• we could feed it to other organisms, which we'd subsequently eat.

  • The authors of this plan propose feeding it to fish or grubs.

  • And any water produced in the process can be captured and purified,

  • so it's a really low-waste approach to your waste.

  • The first two options are pretty reasonable, when you think about it.

  • They rely on some very well-tested and clear principles,

  • even though the applications sound a little sci-fi.

  • But what if we just went full sci-fi for a minute?

  • Because I've got to tell you about Water Walls.

  • These are hexagonal bags attached to the walls of a spacecraft

  • that are networked to produce a full life-support system. Using poo.

  • There's a bag for initial waste processing, for growing algae to eat,

  • for water purification, for humidity and climate control, for fuel production.

  • It's got everything. And it's a pretty simple setup:

  • the bags start with a soup of all the chemicals and microbes needed to do their jobs,

  • and the end product from each bag gets sent to the next bag in the network through a filter.

  • The crew provides the raw material.

  • And then the bags line the walls of your spacecraft or habitat,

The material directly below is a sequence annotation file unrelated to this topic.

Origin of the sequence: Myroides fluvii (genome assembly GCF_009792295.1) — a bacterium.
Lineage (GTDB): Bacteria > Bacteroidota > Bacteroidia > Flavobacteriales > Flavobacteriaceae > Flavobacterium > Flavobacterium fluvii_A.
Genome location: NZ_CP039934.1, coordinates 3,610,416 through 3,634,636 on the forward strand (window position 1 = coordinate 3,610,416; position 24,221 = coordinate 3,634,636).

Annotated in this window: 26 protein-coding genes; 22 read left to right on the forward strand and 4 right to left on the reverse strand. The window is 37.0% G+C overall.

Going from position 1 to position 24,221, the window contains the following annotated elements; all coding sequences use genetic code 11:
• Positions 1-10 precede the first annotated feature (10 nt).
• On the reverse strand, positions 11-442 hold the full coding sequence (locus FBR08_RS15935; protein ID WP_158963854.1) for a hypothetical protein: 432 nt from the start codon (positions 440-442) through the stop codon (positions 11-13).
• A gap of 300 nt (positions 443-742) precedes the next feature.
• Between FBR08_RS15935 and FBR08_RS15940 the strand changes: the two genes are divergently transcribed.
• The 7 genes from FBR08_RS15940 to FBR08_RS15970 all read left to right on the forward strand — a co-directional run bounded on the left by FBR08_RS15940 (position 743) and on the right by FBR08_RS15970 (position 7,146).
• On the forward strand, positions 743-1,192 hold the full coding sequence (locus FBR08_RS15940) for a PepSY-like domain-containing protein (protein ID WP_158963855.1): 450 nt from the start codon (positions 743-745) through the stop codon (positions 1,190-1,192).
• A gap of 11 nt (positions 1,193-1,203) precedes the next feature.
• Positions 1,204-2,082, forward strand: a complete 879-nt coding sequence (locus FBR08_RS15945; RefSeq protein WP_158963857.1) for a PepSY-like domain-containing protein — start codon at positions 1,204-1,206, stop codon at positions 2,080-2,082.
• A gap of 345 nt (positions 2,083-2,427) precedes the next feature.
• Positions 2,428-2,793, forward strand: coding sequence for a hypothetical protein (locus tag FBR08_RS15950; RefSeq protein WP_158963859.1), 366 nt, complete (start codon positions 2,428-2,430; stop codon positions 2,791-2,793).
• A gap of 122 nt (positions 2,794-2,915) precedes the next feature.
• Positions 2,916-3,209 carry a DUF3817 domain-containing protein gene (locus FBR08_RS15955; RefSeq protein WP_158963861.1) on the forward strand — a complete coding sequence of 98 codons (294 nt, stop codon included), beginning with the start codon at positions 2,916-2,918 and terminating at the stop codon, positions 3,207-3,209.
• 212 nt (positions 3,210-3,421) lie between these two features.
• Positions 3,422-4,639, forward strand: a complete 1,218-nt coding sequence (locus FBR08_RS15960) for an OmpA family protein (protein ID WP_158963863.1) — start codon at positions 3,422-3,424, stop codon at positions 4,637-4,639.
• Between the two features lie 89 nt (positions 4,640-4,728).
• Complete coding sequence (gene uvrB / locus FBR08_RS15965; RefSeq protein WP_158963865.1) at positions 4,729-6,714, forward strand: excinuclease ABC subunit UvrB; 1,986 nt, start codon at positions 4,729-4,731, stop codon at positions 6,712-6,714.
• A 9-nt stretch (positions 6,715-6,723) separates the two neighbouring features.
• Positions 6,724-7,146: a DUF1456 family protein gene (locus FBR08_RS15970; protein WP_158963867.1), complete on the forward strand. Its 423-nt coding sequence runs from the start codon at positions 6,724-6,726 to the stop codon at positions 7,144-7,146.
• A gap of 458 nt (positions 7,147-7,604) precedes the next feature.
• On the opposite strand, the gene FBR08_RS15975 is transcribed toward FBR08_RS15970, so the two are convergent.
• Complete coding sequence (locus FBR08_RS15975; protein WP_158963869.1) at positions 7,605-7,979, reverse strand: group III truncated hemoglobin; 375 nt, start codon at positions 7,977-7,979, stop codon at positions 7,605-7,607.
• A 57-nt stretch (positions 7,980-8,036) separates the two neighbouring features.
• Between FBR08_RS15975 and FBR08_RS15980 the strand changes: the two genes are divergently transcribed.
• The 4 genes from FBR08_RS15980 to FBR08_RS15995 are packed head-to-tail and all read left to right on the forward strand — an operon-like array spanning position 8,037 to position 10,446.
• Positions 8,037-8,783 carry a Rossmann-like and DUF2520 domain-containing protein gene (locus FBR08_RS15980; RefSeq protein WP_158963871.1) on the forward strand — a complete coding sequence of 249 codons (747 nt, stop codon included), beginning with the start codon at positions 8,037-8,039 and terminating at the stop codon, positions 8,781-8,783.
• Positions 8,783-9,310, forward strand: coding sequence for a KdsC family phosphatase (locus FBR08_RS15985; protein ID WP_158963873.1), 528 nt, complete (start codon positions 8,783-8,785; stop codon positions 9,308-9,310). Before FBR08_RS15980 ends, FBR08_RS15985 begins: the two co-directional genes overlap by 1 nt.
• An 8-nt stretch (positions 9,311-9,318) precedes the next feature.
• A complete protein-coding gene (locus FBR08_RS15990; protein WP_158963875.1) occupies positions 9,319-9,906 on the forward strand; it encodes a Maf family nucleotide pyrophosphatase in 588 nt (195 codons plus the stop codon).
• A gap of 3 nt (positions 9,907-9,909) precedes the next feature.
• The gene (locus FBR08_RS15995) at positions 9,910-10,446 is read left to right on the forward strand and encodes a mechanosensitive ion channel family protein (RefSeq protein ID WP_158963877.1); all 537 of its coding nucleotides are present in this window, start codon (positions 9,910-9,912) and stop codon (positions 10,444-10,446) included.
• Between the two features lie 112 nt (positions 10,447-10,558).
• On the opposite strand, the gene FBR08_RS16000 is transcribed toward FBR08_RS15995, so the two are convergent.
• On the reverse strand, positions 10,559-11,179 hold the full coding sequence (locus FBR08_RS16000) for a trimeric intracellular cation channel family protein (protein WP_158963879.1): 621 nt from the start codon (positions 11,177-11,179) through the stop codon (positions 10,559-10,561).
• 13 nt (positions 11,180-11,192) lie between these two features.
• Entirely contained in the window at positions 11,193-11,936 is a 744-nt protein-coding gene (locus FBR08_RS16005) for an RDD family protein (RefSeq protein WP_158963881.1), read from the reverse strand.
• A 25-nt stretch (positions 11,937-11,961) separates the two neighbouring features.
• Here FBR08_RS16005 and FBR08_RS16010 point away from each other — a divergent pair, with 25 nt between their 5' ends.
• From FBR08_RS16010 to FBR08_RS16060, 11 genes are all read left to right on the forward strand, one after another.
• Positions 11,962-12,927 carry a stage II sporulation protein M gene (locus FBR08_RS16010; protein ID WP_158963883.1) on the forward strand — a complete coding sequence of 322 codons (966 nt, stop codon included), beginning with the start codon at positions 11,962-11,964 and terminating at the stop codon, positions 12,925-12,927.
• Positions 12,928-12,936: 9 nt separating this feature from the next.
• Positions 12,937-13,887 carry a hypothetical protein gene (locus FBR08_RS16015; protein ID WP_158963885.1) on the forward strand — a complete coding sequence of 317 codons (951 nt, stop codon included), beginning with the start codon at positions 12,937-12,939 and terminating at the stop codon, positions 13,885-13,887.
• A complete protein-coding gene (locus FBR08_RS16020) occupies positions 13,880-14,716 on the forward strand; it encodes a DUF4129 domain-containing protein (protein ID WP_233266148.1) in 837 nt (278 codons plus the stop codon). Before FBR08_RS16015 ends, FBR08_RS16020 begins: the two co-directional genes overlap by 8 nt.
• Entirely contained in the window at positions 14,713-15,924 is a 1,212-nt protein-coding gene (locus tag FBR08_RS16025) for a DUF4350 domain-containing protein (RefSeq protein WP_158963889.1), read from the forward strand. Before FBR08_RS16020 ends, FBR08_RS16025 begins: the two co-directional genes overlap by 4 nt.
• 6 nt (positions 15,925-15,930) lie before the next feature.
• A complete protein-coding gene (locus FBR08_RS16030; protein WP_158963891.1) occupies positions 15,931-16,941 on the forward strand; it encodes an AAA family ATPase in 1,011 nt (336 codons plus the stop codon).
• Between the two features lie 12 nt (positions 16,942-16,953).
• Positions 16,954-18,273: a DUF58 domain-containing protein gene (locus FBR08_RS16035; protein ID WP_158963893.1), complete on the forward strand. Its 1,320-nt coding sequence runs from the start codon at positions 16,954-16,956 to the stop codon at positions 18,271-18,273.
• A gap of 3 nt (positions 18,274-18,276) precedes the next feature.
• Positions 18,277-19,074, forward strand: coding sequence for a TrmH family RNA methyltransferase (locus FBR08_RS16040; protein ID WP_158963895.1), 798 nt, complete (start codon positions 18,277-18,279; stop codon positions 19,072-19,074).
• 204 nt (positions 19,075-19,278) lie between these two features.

• the ISS, your Mars ship, your moon pod, whatever, to provide radiation protection.

  • Water makes a good radiation shield because it has a fairly low molecular weight.

  • Heavy molecules basically just get in each others' way

  • and limit how well they can absorb radiation, so the lighter the better.

  • That said, water is pretty dense, so a pure-water shield would weigh too much to be practical,

  • but water plus chemical soups plus the bags containing them is a totally viable setup.

  • This may sound like it comes straight out of Star Trek,

  • but it's been in development at NASA's Ames Research Center for a long time,

  • and was even slated to fly on a private, long-term Mars mission.

  • But that mission was Inspiration Mars, in which noted rich-guy-who-likes-space

  • Dennis Tito wanted to send a married couple to fly around Mars, but never land.

  • This mission did not happen for a number of reasons,

  • including NASA not dropping everything they were doing to help out a random multi-millionaire.

  • Not even fellow rich-guy-who-likes-space Elon Musk was willing to throw money at the venture.

  • But while the mission may have been somewhat ill-advised

  • and ultimately never took off, the Water Wall technology is actually viable.

  • NASA has even made it available for licensing,

  • so companies like SpaceX can take advantage of it in private space enterprise.

  • And there you have it.

  • In space, you use everything at your disposal, and we mean everything,

  • to make the mission a success.

  • Including stuff you've already disposed of.

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  • [♪ OUTRO]

This episode is sponsored by Squarespace.

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如何處理這些空間便便 (What to Do With All This Space Poo)

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    林宜悉 發佈於 2021 年 01 月 14 日